Do the crime in one county and do the time in a state prison, which might be located in another county. Criminals are familiar with this action and consequence.
But who pays the costs when the prisoner commits another offense while in prison? And who pays when the prisoner appeals the case to a higher court?
Of course, in the long run, taxpayers cover the costs of trials and appeals.
But a recent case helped clarify the breakdown of responsibilities for the actual bill.
In July 2011, Jeffrey Cook was in the Pendleton Correctional Facility — in Madison County — when he and another prisoner stabbed to death another inmate who was a rival gang member. Cook was charged with murder among other counts. He was appointed a public defender because he was indigent. At trial in Madison Circuit Court 6, Cook was found guilty. Judge Dennis D. Carroll sentenced Cook to 70 years.
The trial court ordered the Indiana Department of Correction to pay $23,488 for Cook’s defense.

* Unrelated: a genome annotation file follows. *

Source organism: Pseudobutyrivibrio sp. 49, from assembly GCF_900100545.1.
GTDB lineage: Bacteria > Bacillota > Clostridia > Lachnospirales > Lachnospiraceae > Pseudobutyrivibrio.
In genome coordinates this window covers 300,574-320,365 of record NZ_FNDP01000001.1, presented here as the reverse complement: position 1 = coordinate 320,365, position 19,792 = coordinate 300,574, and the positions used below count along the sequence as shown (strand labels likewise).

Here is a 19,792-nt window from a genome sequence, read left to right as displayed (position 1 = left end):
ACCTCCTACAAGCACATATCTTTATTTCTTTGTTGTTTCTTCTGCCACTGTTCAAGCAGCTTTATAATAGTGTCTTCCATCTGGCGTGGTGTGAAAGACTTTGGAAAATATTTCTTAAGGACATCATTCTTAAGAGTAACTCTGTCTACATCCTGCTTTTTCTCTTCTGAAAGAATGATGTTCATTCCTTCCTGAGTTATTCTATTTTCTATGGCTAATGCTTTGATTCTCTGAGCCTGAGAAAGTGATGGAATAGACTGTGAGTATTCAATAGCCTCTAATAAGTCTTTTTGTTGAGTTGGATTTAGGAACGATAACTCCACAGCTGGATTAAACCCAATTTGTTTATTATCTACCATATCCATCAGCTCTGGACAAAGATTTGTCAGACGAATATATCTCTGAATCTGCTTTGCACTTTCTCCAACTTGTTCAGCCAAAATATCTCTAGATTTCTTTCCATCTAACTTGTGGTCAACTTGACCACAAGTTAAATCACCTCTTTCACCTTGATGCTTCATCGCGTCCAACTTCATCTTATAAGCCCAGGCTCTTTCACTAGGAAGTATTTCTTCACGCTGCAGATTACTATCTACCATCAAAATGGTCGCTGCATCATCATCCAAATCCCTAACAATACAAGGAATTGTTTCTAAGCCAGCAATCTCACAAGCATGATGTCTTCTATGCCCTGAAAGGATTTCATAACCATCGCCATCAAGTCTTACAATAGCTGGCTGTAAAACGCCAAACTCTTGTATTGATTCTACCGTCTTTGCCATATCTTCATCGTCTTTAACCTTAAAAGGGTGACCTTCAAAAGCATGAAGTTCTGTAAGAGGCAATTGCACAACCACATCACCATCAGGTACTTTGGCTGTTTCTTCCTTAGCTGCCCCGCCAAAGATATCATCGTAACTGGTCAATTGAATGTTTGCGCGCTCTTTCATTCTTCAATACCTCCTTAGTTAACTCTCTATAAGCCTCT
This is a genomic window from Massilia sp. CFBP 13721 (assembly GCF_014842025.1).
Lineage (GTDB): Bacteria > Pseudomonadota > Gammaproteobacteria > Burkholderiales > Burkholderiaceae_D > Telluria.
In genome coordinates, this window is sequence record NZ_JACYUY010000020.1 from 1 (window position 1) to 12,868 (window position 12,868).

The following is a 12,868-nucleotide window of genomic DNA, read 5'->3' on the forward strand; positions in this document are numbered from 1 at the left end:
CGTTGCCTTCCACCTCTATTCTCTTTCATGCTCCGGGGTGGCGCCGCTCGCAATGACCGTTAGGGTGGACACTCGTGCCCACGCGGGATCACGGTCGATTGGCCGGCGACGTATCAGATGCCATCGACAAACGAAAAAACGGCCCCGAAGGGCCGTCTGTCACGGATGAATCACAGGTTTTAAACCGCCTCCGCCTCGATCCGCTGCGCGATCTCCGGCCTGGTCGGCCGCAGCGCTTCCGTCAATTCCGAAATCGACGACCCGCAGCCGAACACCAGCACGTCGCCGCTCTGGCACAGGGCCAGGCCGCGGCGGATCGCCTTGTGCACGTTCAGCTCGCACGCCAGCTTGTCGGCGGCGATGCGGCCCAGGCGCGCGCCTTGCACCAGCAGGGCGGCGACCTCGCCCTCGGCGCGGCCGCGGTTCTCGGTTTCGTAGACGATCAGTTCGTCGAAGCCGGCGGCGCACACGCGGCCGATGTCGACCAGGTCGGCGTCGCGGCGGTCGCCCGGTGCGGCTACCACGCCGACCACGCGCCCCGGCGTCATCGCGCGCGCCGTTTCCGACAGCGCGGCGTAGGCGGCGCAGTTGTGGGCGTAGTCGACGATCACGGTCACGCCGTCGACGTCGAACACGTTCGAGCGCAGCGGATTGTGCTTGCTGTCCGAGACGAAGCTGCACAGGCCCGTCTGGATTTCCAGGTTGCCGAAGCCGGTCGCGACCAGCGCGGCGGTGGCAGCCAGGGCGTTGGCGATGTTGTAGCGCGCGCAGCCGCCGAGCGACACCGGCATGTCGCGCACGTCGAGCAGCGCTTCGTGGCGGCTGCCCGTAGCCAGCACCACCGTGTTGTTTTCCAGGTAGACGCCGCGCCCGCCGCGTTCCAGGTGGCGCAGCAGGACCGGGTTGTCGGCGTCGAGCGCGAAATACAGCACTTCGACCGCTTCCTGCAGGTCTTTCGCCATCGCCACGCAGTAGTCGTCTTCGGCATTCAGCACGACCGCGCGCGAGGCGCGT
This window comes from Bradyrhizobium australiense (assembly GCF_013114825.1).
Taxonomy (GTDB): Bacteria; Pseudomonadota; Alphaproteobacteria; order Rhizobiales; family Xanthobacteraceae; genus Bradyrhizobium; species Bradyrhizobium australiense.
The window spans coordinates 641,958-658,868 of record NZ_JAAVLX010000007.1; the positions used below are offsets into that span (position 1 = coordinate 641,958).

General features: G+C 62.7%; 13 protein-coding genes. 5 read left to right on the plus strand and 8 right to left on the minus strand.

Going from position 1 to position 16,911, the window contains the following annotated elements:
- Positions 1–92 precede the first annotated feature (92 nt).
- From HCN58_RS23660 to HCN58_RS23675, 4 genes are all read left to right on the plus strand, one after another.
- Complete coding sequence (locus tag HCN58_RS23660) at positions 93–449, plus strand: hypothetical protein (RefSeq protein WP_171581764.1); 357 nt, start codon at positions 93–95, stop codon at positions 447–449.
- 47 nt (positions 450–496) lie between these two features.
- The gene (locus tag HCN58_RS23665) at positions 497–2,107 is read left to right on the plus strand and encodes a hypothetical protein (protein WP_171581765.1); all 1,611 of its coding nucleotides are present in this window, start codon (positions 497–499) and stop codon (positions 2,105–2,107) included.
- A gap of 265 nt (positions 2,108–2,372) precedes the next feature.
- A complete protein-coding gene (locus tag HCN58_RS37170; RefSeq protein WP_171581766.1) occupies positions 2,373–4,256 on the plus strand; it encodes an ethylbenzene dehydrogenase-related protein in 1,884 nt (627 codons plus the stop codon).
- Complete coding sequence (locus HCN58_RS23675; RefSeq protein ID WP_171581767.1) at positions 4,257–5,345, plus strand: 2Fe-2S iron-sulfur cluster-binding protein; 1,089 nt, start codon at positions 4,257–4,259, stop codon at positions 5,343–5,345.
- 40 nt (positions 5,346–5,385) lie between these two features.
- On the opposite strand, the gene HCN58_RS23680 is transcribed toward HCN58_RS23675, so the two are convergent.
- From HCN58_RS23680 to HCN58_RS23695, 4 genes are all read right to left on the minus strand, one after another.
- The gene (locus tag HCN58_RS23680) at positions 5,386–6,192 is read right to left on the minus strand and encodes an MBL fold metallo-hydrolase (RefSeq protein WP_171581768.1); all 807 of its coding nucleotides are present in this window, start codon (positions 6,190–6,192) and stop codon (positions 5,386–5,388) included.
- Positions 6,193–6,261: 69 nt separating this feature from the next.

And when it came to Cook’s appeal, Carroll asked the state auditor’s office to pay $5,232.35 for attorney fees. The auditor balked, saying the state was only responsible for the costs of trials, not appeals.
All this went properly to the Indiana Court of Appeals, which ruled in Madison County’s favor. In essence, the court noted that the Indiana Department of Correction runs numerous facilities throughout the state. Madison County has three of those facilities.
Because crimes tend to happen in these prisons, the state also pays for a deputy prosecutor to handle those cases. Recognizing that, the Indiana Legislature has made the state responsible for paying for deputy prosecutors, paying for a public defender at trial. And it’s the state Department of Correction that decides whether a convicted felon goes to a minimum, medium or maximum facility.